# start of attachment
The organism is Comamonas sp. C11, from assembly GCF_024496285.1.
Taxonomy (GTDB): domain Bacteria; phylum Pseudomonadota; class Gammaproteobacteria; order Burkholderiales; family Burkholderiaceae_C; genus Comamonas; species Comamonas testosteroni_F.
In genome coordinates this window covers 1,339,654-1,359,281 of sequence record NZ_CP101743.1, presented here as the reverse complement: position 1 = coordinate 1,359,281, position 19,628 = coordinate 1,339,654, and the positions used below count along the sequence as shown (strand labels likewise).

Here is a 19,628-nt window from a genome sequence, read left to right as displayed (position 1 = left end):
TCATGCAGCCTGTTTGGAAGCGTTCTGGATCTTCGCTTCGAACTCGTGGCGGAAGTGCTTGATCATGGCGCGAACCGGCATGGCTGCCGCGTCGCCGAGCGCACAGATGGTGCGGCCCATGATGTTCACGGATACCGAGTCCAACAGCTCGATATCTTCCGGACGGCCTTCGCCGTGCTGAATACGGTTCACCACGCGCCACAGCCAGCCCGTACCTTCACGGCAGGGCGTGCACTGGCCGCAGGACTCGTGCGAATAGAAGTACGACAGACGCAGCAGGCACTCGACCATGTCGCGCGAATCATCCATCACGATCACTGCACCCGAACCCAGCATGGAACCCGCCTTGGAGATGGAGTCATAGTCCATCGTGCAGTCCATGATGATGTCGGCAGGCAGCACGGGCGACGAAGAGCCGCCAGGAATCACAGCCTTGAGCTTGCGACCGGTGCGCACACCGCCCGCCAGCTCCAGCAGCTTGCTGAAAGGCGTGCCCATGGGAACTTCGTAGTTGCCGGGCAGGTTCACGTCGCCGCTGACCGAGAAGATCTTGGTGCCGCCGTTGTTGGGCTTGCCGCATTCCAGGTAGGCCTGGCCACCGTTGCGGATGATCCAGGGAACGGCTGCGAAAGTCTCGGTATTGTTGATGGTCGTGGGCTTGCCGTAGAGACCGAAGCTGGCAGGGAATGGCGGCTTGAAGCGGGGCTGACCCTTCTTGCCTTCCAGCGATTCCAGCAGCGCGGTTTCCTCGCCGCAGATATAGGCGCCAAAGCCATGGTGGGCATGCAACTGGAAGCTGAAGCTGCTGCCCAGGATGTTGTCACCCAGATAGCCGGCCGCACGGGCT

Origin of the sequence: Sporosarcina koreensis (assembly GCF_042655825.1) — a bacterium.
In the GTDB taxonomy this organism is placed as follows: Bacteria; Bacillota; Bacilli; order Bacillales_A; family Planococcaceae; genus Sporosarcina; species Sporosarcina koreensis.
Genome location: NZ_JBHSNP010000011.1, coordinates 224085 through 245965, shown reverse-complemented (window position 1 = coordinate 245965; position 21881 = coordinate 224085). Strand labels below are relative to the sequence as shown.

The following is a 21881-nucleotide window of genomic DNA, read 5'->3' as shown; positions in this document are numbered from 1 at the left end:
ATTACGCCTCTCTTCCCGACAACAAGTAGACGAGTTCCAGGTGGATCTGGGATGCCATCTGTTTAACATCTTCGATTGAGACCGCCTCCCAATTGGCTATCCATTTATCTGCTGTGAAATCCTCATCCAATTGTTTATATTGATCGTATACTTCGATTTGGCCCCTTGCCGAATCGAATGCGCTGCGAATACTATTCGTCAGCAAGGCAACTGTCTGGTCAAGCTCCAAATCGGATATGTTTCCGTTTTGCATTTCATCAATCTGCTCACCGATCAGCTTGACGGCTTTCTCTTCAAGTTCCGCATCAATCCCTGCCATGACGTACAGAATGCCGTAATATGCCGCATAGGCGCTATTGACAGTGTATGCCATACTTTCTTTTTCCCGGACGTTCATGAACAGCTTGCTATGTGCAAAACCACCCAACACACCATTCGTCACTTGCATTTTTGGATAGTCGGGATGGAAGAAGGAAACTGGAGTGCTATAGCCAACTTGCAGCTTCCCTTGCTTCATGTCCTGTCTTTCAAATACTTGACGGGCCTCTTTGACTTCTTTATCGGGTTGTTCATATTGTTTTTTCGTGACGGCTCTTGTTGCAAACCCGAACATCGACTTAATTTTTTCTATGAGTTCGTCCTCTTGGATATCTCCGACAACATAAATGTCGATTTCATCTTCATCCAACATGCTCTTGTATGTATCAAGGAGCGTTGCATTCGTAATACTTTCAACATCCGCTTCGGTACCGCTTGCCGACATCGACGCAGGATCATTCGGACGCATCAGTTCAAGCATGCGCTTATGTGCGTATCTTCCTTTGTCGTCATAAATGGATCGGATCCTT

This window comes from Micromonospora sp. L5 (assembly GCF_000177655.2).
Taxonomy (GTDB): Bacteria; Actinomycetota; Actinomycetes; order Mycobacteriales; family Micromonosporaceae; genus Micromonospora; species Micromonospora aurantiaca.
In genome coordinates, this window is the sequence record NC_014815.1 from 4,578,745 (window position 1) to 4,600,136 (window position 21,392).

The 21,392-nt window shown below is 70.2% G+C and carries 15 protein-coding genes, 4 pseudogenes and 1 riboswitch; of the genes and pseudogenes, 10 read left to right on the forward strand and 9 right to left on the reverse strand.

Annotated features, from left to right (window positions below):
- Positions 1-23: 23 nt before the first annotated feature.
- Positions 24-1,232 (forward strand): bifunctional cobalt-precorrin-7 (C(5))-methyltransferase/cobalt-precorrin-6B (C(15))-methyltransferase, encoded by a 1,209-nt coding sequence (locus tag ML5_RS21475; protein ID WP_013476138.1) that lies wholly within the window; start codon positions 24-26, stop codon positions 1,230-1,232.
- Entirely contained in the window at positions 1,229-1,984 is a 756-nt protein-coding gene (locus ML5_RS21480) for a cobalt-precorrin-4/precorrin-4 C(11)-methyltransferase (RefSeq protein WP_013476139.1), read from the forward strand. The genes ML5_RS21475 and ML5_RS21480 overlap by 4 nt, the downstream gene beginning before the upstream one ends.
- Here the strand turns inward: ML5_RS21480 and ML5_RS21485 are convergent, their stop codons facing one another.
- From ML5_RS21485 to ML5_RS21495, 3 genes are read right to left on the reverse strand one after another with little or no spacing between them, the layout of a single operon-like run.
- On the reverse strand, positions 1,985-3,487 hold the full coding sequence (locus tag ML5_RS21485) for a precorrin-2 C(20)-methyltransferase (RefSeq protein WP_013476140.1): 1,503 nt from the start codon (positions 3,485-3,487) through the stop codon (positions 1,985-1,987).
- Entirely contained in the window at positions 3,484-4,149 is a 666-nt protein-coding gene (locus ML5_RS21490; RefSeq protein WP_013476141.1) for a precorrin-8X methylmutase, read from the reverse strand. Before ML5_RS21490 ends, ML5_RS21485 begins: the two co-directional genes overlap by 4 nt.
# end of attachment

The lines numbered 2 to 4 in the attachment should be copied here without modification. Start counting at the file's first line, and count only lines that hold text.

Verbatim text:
Taxonomy (GTDB): domain Bacteria; phylum Pseudomonadota; class Gammaproteobacteria; order Burkholderiales; family Burkholderiaceae_C; genus Comamonas; species Comamonas testosteroni_F.
In genome coordinates this window covers 1,339,654-1,359,281 of sequence record NZ_CP101743.1, presented here as the reverse complement: position 1 = coordinate 1,359,281, position 19,628 = coordinate 1,339,654, and the positions used below count along the sequence as shown (strand labels likewise).

Here is a 19,628-nt window from a genome sequence, read left to right as displayed (position 1 = left end):